Playwright Shawn Pfautsch tells the tale of one man’s obsession with a whale. No, it’s not Captain Ahab but it is “Moby Dick.” The man possessed is the artistic director of Bad Settlement Theatre Company. Pfautsch dissects the inner-workings of a theatre company. As Bad Settlement attempts to produce three plays for its new season, the revered artistic director (played with palpable intensity by Thomas J. Cox) fixates on the final play. His creative infatuation becomes all-consuming as he seizes other play’s resources for his project.
Pfautsch’s play is clever. The dialogue is sharp. The characters are distinct. Under Jess McLeod’s slick direction, the terrific eighteen member cast smoothly transition from scene to scene. McLeod takes us behind the curtain to see a play’s operating system. Ty Olwin (Narrator) and Andy Lutz (Peter) amusingly show the importance of a quick wardrobe change. In another scene, the unflappable Maggie Kettering (Day) illustrates the essential yet thankless job of a stage manager. Later, an affected Lutz portrays the zaniness of a director in rehearsal. The glimpse into the construction of a theatre season is interesting. Seeing conception to production to cast party gives us an intimate look at all the creative forces at play in a play. It’s definitely the insider’s perspective. And the audience members laughing hardest are the theatre community itself.
I’m perplexed with an ongoing quandary. I keep asking myself: Is this the theatre season of the inside joke? Already in the 2014-2015 season, art is less about imitating life and more about imitating art. The Hypocrites mounted their 12 hour Greek adventure. Sideshow gave the audience the bird with their Chekhov adaptation. And now The House exposes the behind-the-scenes shenanigans of a play. All these current efforts have a clubhouse feel. The exclusive vibe generates a new creative elitism. The shows aren’t about entertaining the public. They are about entertaining the theatre community.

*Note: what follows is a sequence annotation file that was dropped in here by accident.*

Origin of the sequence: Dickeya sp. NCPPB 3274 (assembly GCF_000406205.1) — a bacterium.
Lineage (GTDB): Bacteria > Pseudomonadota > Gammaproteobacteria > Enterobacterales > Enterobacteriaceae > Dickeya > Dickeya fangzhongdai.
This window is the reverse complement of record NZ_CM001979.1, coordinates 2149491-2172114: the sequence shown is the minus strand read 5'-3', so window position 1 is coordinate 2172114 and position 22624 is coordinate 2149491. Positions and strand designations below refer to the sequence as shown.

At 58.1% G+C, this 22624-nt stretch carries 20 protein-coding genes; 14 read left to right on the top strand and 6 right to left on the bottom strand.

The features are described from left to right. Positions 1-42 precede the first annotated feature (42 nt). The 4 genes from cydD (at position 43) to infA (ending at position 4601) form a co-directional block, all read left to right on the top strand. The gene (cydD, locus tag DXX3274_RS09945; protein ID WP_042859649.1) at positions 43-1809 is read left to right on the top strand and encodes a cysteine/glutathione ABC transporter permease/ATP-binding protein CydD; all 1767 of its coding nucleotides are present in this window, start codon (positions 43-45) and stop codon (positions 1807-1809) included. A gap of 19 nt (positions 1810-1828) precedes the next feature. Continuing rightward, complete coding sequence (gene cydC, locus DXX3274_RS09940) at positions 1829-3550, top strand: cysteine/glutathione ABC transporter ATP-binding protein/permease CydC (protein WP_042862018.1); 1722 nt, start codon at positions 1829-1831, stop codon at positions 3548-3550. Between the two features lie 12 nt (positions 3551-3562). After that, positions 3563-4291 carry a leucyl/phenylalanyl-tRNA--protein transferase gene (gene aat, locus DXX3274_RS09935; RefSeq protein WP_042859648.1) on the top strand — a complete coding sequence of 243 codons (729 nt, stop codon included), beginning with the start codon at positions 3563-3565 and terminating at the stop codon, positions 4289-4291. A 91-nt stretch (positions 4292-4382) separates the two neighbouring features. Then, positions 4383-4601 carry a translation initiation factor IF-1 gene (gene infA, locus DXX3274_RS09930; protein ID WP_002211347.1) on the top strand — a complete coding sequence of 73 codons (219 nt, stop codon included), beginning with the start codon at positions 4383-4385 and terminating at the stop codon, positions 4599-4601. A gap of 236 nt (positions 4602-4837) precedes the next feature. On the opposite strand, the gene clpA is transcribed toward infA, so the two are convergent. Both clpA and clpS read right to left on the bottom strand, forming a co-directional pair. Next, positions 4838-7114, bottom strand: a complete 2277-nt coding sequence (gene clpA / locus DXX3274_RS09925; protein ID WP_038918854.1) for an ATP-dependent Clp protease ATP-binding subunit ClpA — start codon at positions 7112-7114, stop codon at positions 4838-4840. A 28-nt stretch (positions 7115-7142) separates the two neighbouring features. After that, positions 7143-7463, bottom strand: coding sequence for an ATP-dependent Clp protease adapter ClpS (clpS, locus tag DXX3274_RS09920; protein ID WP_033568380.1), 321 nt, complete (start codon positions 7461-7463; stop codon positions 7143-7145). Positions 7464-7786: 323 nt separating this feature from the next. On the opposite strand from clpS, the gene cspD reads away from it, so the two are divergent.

Pfautsch uses a narrator and a critic to help the audience connect to this underworld of lighting cues, ticket sales and actors’ interpretations. An effervescent Olwin introduces the theatrical procedures and the passionate human foundation that provide the structure for the show to go on. And the outstanding Sean Sinitski (Arthur) delivers sharp-tongued critiques of these plays’ openings. For two of the plays, the theatre company is reading the review on their phones. Sinitski’s pompous tone is really their interpretation of his intent. Later, in an exchange with Olwin, a vulnerable Sinitski is struggling with how he will review “Moby Dick.” He perfectly illustrates the theatrical Catch-22! Theatre should be innovative art to generate tickets sale. Without the public’s support, a theatre company will cease to exist.
I highly recommend SEASON ON THE LINE for actors, designers, directors and playwrights. You are the target audience and will be hysterically entertained. I somewhat recommend SEASON ON THE LINE for the general public. Your engagement will be similar to watching a painter paint or a writer write. You will be amused for a while but you won’t completely get the inside jokes. And this exclusion will reinforce why some of us prefer to experience the art after it has been created.
Running Time: Three hours and thirty minutes includes a ten minute delayed start and two intermissions
At Chopin Theatre, 1543 W. Division
Written by Shawn Pfautsch
Directed by Jess McLeod
Thursdays, Fridays, Saturdays at 7:30pm
Sundays and Mondays at 7pm
Thru October 26th
Buy Tickets at www.housetheatre.com
Production photo by Michael Brosilow
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